You see, it is easy to express good advice in words.  Eat your 6 servings of vegetables a day, eat your 10 servings of grain a day, eat your one serving of oil and one serving of sweets a day.  I think with the new food pyramid that is about what is suggested.  My doctor always has good suggestions for me.  My dentist has suggested that I stop drinking coffee.  Good advice, but not going to happen.  Families are sometimes worse than doctors and dentists, parents have advice for their children, then they start to get older and suddenly the children have advice for the parents.  Spouses always have advice for the other.  We are faced with advice everywhere we turn.  Have you been in a car lately?  Those speed limit signs, we can call them laws, but really they are advice for the maximum speed you should drive.  If you ignore that advice, you are more likely to get into an accident, or more likely to be stopped by the police.  I just bought a new washing machine last week, the first advice was suggested on the outside of the box.  Two people should work as a team to lift this box.  And then I did glance over the instructions.  Not too close, I am a guy, real guys don’t use instructions to put things together or install things.  But first page was a whole list of advice. 


     Being bombarded by advice everywhere you turn, the last thing you need is more good advice when you come to church.  Even the best advice, keep your eyes on Jesus, will not stick with you after you leave the building. 


     A few years ago I got to try rock climbing.  I was at a camp, and we had well established routes.  At the top of the face we had anchors so we would put out safety lines through the anchors and drop them down.  Where I was climbing there were two routes up, easy and harder.  Those who had climbed them many times knew where the handholds were, where you could put your feet, and they would give you advice as you went up when you got stuck.  If you reach up with your left hand you will find a little spot you can hold onto while you move your foot over to that crack over to your right. 


     Have you ever tried Yoga or played Twister?  It was that, on a vertical surface.  No, I am sorry, my arm does not go that way.  Oh, yes, I was on the easier route.  I think the climb was about 40 feet, maybe a bit more, and I made it about 10 feet.  I got to the point where you let go with one hand and one leg, and kind of jump up to the next handhold, then you can get your other foot situated.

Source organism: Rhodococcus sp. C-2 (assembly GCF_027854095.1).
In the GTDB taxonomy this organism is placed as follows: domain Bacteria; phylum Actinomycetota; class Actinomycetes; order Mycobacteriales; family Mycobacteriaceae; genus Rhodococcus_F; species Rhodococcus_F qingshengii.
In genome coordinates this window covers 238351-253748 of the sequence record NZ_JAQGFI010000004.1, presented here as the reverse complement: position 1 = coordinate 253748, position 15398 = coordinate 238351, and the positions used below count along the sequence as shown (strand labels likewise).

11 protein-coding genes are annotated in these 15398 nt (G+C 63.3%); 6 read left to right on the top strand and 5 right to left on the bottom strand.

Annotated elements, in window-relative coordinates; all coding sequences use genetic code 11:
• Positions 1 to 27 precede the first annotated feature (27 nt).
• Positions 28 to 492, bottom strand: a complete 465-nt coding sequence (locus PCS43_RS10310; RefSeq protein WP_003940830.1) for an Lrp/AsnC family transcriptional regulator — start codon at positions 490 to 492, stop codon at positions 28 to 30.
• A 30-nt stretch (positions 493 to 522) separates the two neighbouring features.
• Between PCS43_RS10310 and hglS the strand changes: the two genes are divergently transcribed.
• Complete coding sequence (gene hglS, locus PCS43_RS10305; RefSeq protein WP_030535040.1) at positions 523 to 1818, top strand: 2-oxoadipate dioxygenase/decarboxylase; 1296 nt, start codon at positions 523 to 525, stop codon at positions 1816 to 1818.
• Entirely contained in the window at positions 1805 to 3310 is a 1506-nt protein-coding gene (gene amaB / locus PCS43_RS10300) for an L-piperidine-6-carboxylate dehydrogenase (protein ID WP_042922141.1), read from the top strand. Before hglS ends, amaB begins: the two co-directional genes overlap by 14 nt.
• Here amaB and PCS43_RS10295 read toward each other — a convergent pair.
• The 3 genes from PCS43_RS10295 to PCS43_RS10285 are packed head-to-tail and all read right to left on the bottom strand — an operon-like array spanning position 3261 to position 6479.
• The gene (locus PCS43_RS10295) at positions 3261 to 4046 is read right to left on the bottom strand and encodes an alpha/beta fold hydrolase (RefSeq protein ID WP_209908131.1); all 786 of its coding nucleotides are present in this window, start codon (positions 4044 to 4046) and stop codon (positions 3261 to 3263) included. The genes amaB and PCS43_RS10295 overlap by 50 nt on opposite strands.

Have I mentioned that I don’t like heights?  Does not really matter if it is 10 feet or 50 feet, there are rocks at the bottom.  Big rocks that would really hurt you if you fell on them.  I had a helmet, I had a safety rope, I got ready, took a deep breath and jumped.  Nope, didn’t make it.  There was a moment of panic, I am falling, then I stopped.  The fall was only about 6 inches, the person belaying knew that you really needed to let go and jump.  You have to commit yourself, and he suspected I was nervous and would not commit totally.  He was not going to let me fall.  He had enough slack in the rope to allow me to move, but kept it tight so I would not fall more than a few inches. 


    
Jesus immediately reached out his hand and caught him.  It was a guy named Pieter who was belaying me, it was not Jesus who saved my life that day.  And at 10 feet, I probably could have been hurt, but my life was not really in danger.  But in that moment I think I know what the Peter in our story felt like.  I started to fall, started to lose my footing, but rather than falling, the safety rope was pulled tight and I was safe.